If you’ve read the quality press over the last few weeks, you would think that women have only just learnt that it’s OK to have desires. In the Wall Street Journal, The New York Times, The Guardian et al, there are surprised articles charting the rise of “mommy porn” (what a horrible phrase) like 50 Shades Of Grey, or growing e-book sales for romantic and erotic fiction. The successes of both are said to be because their formats and branding mean women no longer have to feel ashamed about enjoying saucy stories, but this seems rather reductive to me.

Being able to hide the lurid cover of a bodice-ripping book in the shell of a Kindle is not necessarily about women hiding their shame – it also suggests that the freedom of formats means they feel more able to enjoy whatever kind of reading they like whenever the hell they like. Which sounds more liberating than shameful, no?

And that sense of open minds and liberated sexuality is even more important with the wind of slut-shaming blowing in from America. Major radio personalities have called women who seek birth control ” sluts“, while a slew of ultra-conservative lawmakers (and even more worryingly, a presidential candidate) are trying to make sex solely about procreation, which is no fun. Especially if, like growing numbers of western women, you have no desire to procreate. So, you have to procreate or be celibate? No thanks, Mr Senator.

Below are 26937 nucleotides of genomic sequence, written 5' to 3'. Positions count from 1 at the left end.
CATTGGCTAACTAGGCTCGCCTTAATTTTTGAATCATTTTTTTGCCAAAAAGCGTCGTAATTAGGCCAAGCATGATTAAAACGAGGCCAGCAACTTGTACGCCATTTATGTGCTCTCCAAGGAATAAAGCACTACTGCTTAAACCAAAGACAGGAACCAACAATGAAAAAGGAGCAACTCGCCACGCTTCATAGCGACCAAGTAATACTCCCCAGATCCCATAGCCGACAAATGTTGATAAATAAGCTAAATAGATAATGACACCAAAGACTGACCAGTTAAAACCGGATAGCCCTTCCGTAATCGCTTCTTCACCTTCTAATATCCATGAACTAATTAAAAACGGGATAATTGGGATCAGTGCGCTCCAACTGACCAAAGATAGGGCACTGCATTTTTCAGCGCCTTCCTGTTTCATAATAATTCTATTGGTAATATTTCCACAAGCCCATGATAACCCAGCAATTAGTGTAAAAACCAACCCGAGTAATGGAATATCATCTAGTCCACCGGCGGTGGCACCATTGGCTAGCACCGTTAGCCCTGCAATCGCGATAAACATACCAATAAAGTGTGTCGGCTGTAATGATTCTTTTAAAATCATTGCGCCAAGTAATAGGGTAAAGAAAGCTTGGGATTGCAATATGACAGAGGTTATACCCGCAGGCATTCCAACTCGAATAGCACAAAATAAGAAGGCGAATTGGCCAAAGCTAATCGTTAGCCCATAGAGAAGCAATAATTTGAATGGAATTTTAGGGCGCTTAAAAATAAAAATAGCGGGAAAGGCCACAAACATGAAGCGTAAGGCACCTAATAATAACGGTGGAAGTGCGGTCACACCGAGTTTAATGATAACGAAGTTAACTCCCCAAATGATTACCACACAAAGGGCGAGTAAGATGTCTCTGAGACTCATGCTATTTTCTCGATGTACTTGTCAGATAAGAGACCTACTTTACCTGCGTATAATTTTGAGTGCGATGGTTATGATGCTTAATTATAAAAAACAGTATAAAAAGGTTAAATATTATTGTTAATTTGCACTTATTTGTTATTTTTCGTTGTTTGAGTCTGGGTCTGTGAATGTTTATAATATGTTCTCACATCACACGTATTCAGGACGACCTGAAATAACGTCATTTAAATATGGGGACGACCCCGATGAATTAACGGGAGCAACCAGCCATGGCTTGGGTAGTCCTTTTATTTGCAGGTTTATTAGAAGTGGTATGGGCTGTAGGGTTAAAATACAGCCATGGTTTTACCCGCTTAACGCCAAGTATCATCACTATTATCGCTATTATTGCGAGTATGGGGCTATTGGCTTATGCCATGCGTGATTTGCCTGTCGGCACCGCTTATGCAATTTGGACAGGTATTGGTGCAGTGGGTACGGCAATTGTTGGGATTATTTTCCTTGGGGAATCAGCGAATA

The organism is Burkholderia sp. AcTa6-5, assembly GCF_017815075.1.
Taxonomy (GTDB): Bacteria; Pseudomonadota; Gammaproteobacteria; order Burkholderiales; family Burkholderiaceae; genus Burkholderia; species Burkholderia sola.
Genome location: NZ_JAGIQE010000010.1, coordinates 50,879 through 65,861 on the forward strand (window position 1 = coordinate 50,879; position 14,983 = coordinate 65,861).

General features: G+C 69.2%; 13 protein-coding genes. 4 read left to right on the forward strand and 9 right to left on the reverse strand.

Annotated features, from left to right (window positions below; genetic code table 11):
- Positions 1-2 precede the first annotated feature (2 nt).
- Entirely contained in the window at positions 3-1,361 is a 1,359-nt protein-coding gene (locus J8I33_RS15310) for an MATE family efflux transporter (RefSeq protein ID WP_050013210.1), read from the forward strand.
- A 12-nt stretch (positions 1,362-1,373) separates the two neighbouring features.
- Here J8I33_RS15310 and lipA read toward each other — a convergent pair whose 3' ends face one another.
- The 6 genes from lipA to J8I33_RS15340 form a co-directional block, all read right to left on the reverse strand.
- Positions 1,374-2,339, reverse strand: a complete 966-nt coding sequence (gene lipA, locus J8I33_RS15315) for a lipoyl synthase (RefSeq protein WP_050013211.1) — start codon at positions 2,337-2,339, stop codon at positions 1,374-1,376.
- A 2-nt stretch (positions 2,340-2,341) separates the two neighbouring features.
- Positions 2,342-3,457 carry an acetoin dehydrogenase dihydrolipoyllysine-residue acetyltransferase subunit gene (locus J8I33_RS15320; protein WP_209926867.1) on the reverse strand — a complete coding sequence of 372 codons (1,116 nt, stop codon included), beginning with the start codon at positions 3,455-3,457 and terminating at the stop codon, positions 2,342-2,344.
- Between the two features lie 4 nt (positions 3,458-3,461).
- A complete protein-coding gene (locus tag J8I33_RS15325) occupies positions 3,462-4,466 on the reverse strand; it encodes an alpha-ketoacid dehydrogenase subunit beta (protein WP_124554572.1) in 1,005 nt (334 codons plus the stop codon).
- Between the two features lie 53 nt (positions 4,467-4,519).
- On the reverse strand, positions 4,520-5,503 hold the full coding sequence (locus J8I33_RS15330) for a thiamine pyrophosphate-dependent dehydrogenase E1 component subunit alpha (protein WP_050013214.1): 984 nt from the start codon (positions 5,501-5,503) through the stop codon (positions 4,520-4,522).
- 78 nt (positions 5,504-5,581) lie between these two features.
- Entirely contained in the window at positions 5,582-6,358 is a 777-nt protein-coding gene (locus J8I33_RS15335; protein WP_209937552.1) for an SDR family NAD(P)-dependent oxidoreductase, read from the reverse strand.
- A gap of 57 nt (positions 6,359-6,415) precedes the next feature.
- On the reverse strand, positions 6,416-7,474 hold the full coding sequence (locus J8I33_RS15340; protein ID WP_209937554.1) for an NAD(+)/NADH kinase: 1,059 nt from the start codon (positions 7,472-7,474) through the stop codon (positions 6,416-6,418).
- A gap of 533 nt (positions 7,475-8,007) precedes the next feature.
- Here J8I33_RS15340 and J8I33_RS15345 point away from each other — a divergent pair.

But perhaps this is a knee-jerk reaction to women’s increasingly visible sexual confidence, and the power of recognising that change – a mainstreaming of desire, if you will. It’s a new debate about sex-positivity that I hope will continue with the long-awaited release of films like Turn Me On, Dammit (below, and probably NSFW) and Hysteria; or the huge popularity of “female-friendly” porn stars like James Deen, soon to be featured in Bret Easton Ellis’s The Canyons; or even the Desire Project, which features different women openly talking about their desires.

So, the reason that I’m thinking about all this is that the issue seems to be coming to a head (it could also be because an interesting recent date has given me Red Car Syndrome). Anyway! I’m brewing ideas right now for a forthcoming piece for Viewpoint, so I’d love to hear some other ideas if you’d care to share anything you’ve seen or heard or thought…?

A banner year

I love banners. And bunting. And those festive Mexican papercuts. Oh, and paperchains. Basically anything you can string up for an event that makes the place look joyful and exuberant and vibrant and just super-fun.  I suppose it’s a kind of old-school way to decorate for parties, but I say if it ain’t broke, don’t fix it.  Unless you’re taking the basic word banner (like “Good Luck” or “Congratulations”) and giving it a bit more edge. I found Banter Banners through former housemate/fellow forecaster/denim expert Amy Leverton’s Pinterest feed, and now I’m trying to work out where I can hang them all! The banners feature uplifting or unusual messages, along with a touch of Leonard Cohen lyricism, which this miserablist can’t resist. You can check out the full range on the Banter Banners webshop, or if you want to buy in the UK, you can get them from Papermash, which also has lots of other lovely festive hangings and paper-based goods.